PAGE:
So you're fast?
I was fast… I went to Compton College. I lived in Compton for a little while, I lived in Watts for a little while, I lived in 5th Ward Texas, I lived in South Bronx, I lived in Harlem, lived in South Central L.A., Oakland…

So you've lived in every ghetto of the US.
When they say a hood is a hood, it really is.

So from Djing, you then got into producing? You started on the SP1200?
Actually started out on the Casio, I forgot what drum machine it was, it had 4 seconds of sampling time, you were able to get a kick, snare, hi-hat and maybe a stab, and then you would take a turntable to ride the loops and keep bouncing that over and over. Donald D gave me his SP1200 – he was the one who taught me how to rock that shit… Between him and Islam.

Your production is so sophisticated. How did you develop your skills?
I been blessed to be around a lot of very talented and smart people and along the way you pick up shit. You be amazed how everyone thinks the same about music. You just see things , like a technique that you were doing but someone else was doing it similar but a little more effective so you add that to the reportoire.

And now you're in L.A. The city is killing all the competition these days.
L.A. is like a hotbed for what you would call a new age thing going on. This has been prophesised for years, this age that was coming… We been talkin about this for a long, long, long time. You seeing it manifest right now. All these Mohammeds and Buddhas and Krishnas and Jesuses are walking around on the planet rite now. That’s what you feeling and you hearing. There’s a lot of dope artists out here, like Flying Lotus, J*Davey, the Gaslamp Killers, Hudson mohawke…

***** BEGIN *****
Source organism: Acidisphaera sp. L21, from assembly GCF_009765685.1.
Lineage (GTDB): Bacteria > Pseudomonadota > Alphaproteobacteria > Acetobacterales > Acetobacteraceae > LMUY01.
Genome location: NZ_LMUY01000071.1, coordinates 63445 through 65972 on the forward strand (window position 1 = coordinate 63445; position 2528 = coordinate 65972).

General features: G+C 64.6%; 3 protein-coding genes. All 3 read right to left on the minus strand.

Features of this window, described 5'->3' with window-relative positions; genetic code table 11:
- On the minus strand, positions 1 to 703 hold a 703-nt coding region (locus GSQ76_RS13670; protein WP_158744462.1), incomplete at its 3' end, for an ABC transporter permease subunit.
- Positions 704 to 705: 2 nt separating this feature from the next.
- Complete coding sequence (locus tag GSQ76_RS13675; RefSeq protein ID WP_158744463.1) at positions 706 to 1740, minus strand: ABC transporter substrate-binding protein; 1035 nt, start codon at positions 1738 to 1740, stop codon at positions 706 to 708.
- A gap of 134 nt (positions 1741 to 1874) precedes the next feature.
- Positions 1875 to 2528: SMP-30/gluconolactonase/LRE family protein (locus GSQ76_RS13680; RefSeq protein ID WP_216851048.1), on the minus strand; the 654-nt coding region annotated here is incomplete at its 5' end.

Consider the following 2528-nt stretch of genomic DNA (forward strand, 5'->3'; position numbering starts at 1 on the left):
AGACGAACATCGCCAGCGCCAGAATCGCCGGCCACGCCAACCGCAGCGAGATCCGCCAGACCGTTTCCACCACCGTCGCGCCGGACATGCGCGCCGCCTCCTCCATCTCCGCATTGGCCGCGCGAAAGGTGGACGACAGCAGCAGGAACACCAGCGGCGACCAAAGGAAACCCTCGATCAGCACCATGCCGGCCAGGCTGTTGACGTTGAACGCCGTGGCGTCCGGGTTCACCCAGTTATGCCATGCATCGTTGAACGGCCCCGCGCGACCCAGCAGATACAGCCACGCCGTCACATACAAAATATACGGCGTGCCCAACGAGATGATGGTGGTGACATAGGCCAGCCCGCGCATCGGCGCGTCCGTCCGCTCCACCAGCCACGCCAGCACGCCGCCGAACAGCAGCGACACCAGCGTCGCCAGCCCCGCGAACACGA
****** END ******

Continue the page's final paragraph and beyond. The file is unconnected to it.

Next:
He’s on our side of the Atlantic.
He’s on the planet though.

Shafiq En-A-Free-Ka, it's almost a jazz album? Beats in the abstract.
A jazz album? I’m gonna have to put that in the think tank. I was definitely thinking it was rock n’ roll… Rock and roll by default.

And what's next for Shafiq?
We're working on Om’mas and Taz's solo albums… And there's Erykah Badu – we working on her new album rite now. Return of the Ark. So hopefully at the end of the year, you’ll see that coming out too.

All Articles

Titlesort icon Post date Type All terms
En'-A-Free-Ka 10" 01/07/2010 Release Shafiq Husayn, Download, Single
Shafiq En' A-Free-Ka 07/20/2009 Release Album, CD, Shafiq Husayn, Download